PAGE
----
Initial Quality in Malaysia Advances for Fourth Straight Year

Malaysia, PenangFor a fourth consecutive year, overall new-vehicle initial quality in Malaysia improves significantly, according to the 2013 Malaysia Initial Quality Study (IQS), based on responses from more than 3,100 new-vehicle buyers during the first two to six months of ownership.*

The 2013 Malaysia IQS findings are encouraging because the automotive market in Malaysia is becoming increasingly competitive with a rising number of new models, which makes it essential for brands to produce high-quality cars and trucks. Continue reading ›

Certified Used Vehicles are More Attractive to India’s New-Vehicle Buyers


Mohit Arora

Some 13% of new-vehicle buyers in India considered a used vehicle during their shopping process—an increase of 10% over the past three years, according to our 2013 India Sales Satisfaction Index (SSI) Study, which evaluates sales satisfaction among 8,434 new-vehicle owners who purchased their new vehicle between September 2012 and April 2013.

Findings show that more than one-third (37%) of new-vehicle buyers who considered a used vehicle this year indicated using the Internet during their shopping process to find information about vehicle financing, trade-in options and service-related issues.

In contrast, only 27% of new-vehicle owners who only considered new vehicles used the Internet for shopping, primarily to look up vehicle features and specifications. Continue reading ›

Initial Quality in Japan Rises with Improvements in Fuel Efficiency

japan map-72Overall initial quality of new vehicles in Japan  improves slightly from 2012, partly due to improvements in engine and transmission performance, including fuel efficiency, according to our 2013 Japan Initial Quality Study (IQS), which is based on responses from 11,210 new-vehicle owners after the first two to nine months of ownership.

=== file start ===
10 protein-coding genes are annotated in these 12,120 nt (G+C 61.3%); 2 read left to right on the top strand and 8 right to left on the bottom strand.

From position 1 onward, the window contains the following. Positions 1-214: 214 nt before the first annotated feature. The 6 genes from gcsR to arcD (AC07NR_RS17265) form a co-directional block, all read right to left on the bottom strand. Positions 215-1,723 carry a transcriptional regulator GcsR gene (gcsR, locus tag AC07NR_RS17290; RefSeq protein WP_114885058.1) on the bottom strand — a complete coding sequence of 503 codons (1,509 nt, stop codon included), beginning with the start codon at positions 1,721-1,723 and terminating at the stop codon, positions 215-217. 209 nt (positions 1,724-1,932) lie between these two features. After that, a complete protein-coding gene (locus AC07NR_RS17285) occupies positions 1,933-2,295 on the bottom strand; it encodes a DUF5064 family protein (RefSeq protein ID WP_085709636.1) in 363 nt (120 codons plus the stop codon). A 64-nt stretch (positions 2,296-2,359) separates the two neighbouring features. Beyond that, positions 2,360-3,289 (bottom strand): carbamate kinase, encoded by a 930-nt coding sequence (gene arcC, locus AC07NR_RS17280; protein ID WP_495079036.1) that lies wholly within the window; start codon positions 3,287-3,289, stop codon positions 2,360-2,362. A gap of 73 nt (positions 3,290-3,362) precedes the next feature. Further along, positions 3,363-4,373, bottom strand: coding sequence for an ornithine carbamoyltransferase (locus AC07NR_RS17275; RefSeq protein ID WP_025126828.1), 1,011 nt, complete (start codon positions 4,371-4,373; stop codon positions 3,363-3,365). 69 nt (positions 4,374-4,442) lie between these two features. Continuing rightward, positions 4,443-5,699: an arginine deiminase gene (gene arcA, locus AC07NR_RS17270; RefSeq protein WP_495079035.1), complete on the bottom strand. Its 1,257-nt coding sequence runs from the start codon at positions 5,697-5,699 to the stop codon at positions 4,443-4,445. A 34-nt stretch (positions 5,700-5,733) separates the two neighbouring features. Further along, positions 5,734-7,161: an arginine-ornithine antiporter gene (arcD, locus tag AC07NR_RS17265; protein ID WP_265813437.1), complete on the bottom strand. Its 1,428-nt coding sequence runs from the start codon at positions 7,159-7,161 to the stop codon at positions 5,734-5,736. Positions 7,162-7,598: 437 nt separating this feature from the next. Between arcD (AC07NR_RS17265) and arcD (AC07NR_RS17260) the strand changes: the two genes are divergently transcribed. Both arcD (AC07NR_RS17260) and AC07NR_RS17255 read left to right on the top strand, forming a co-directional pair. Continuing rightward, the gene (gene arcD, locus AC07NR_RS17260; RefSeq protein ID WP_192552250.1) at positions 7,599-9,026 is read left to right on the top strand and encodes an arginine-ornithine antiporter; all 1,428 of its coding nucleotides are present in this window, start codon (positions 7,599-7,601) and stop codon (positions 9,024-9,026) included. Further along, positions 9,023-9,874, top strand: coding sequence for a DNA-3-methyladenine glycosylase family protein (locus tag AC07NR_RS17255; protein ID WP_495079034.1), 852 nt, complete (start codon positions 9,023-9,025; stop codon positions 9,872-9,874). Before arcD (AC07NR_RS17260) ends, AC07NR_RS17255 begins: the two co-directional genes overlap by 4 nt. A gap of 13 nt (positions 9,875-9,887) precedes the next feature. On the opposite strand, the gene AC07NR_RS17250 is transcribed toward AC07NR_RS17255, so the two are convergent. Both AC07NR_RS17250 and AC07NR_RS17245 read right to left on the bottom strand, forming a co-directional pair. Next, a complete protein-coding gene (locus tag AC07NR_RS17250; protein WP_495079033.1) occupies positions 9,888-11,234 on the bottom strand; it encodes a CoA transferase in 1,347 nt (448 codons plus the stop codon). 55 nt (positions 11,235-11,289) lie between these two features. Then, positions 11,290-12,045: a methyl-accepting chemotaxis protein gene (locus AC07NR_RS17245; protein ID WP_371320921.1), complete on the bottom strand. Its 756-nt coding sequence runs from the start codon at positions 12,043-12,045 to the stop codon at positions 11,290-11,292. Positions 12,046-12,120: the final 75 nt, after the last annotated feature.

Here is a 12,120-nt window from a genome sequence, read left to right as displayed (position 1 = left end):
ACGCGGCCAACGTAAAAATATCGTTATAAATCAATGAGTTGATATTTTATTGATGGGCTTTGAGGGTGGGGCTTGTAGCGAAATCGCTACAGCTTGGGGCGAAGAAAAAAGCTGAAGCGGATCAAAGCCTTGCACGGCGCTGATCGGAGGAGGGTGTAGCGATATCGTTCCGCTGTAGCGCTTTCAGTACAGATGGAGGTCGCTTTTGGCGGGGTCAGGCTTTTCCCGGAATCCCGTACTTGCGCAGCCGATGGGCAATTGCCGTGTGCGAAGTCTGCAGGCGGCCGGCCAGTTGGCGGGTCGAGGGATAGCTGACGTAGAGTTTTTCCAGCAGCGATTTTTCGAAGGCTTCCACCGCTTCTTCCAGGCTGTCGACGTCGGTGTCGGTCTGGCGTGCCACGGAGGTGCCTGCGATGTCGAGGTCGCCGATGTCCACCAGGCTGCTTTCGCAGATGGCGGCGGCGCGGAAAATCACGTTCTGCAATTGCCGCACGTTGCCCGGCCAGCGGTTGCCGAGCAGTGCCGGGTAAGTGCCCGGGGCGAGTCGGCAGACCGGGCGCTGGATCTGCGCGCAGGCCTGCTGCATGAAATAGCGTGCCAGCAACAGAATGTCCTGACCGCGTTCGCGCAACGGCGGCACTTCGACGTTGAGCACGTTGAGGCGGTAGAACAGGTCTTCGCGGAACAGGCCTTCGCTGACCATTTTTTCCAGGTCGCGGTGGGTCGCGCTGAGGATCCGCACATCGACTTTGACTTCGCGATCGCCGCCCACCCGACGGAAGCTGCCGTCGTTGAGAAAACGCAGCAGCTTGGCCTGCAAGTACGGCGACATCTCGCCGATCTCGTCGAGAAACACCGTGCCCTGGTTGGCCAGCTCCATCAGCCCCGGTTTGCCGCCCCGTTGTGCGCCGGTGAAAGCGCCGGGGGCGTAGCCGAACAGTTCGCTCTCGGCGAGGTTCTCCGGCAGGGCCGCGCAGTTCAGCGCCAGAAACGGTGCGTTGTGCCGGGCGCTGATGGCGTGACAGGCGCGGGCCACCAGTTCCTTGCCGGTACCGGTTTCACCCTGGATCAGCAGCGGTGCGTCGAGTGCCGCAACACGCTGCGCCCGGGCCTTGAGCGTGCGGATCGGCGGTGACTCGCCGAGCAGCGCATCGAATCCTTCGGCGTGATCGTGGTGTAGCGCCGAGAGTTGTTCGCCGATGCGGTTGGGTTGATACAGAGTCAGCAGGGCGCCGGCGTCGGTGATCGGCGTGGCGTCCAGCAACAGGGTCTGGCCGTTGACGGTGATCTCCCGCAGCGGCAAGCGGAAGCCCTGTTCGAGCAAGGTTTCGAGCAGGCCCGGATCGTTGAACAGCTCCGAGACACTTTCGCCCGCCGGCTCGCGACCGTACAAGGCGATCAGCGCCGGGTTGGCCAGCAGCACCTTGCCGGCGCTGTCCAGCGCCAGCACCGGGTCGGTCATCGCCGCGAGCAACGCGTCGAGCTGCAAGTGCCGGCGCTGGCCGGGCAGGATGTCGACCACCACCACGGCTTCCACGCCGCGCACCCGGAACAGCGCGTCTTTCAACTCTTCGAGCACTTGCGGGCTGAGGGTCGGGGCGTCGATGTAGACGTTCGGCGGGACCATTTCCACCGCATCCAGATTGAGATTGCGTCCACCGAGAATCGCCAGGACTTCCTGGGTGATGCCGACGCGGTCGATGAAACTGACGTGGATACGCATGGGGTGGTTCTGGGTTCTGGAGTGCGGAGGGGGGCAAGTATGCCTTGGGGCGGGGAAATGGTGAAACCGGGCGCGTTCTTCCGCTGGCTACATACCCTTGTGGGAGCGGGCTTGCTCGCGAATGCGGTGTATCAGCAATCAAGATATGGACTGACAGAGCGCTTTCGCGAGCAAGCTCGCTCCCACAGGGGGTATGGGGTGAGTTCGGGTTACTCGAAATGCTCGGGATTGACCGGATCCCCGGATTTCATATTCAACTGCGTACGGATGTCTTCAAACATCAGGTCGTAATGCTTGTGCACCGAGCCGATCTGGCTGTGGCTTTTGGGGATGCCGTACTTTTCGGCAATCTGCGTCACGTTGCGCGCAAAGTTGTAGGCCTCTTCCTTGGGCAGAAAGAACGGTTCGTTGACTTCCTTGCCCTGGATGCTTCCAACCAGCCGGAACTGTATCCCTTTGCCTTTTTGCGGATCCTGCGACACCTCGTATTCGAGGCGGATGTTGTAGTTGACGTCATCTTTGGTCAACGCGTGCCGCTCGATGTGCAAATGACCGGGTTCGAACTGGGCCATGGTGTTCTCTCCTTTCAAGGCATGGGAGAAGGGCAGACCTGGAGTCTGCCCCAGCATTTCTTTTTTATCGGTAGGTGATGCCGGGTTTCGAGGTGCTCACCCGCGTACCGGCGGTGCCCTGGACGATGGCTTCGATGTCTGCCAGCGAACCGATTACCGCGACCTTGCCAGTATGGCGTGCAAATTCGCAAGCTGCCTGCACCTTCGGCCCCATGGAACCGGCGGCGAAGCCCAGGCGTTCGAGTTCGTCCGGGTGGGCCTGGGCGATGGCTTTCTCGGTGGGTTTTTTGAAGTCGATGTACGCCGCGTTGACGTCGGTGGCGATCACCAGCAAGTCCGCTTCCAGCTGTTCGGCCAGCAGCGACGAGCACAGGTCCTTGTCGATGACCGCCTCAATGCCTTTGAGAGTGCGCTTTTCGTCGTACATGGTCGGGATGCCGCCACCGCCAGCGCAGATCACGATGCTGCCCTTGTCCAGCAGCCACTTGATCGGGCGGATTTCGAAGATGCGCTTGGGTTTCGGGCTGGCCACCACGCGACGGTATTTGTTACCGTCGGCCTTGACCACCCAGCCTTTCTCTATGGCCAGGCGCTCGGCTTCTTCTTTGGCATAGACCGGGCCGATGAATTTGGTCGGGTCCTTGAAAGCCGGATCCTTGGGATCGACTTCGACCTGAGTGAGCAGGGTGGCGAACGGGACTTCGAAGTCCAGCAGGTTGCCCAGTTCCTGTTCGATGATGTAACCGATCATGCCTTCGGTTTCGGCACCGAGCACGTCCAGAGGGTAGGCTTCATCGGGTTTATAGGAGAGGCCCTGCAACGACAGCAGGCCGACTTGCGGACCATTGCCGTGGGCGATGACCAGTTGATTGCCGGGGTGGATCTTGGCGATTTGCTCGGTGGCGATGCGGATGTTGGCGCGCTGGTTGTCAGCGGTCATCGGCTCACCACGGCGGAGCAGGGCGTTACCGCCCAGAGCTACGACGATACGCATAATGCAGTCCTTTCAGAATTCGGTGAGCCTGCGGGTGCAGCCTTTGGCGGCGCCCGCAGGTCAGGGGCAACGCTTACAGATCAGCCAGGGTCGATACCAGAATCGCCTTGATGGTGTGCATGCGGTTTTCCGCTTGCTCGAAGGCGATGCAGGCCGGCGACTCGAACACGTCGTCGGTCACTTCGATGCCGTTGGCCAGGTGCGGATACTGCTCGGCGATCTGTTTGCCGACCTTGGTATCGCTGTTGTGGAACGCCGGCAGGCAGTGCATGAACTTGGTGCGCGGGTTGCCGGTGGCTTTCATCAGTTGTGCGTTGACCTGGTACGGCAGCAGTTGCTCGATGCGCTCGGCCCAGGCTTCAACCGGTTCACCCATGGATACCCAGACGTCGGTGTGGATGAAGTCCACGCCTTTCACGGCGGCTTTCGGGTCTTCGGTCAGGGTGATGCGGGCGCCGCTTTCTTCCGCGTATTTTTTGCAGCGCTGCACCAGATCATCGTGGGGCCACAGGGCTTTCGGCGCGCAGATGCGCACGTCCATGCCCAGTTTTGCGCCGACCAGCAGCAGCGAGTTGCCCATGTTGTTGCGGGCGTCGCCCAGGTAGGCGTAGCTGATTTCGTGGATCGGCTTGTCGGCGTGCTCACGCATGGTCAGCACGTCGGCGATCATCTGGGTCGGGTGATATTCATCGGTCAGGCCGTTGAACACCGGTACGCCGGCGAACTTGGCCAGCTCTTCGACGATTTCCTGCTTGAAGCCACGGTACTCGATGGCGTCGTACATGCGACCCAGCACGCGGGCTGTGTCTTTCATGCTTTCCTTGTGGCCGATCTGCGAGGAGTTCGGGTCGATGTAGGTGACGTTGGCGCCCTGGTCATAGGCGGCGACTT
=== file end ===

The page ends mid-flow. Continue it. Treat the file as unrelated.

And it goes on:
Overall initial quality averages 100 problems per 100 vehicles (PP100) in 2013, which is slightly better than 101 PP100 in 2012. Although the incidence of defect/malfunction problems increased in seven of the nine factors measured ( 2.4 PP100 increase), the number of design-related problems—such as windows fogging, transmission, excessive fuel consumption—declined by 4.7 PP100 from 2012. Continue reading ›

New Models, Redesigns Perform Better on 2013 APEAL Study

Newly launched and redesigned models receive higher scores for appealing to their owners than do carryover models, according to our 2013 U.S. Automotive Performance, Execution and Layout (APEAL) Study. In fact, among the 23 segment award recipients, eight are new or redesigned.

Nearly two-thirds of these newly introduced or redesigned models perform above their . . . Continue Reading New Models, Redesigns Perform Better on 2013 APEAL Study

Chevrolet Dominates in Model Segment-Level IQS Rankings

General Motors models receive the most segment awards for initial quality in the J.D. Power 2013 Initial Quality Study (IQS). The Detroit-based automaker’s Chevrolet, Buick, Cadillac and GMC nameplates altogether produce 8 of the 26 model-level segment award winners. The next brands with the most problem-free models at the segment level are manufactured by . . . Continue Reading Chevrolet Dominates in Model Segment-Level IQS Rankings

Porsche Earns Highest IQS Ranking; GMC and Chevrolet Make Top Five

Porsche, the luxury brand that is part of Germany’s Volkswagen Group, ranks highest in initial quality among all nameplates included in the J.D. Power 2013 Initial Quality Study. This year, the German premium sporty brand averages 80 problems per 100 vehicles (PP100).

Following Porsche in the initial quality rankings this year is GMC, the . . . Continue Reading Porsche Earns Highest IQS Ranking; GMC and Chevrolet Make Top Five

Defects can be Fixed; Design Problems Remain Obstacles to Initial Quality


David Sargent

Nearly two-thirds (64%) of the problems that buyers and lessees identify in their new vehicles during the first 90 days are related to poor design and technology-related issues rather than manufacturing defects or malfunctions, according to the newly revamped J.D. Power 2013 Initial Quality Study (IQS).

In addition, this year’s IQS determines that defects, which account for a much smaller percentage (34%) of the problems in the redesigned study, are more likely to be fixed at the dealership, whereas design problems may last the lifetime or life cycle of the vehicle, which could be five or more years.

Revamped Initial Quality Study (IQS) Details Owners’ Feedback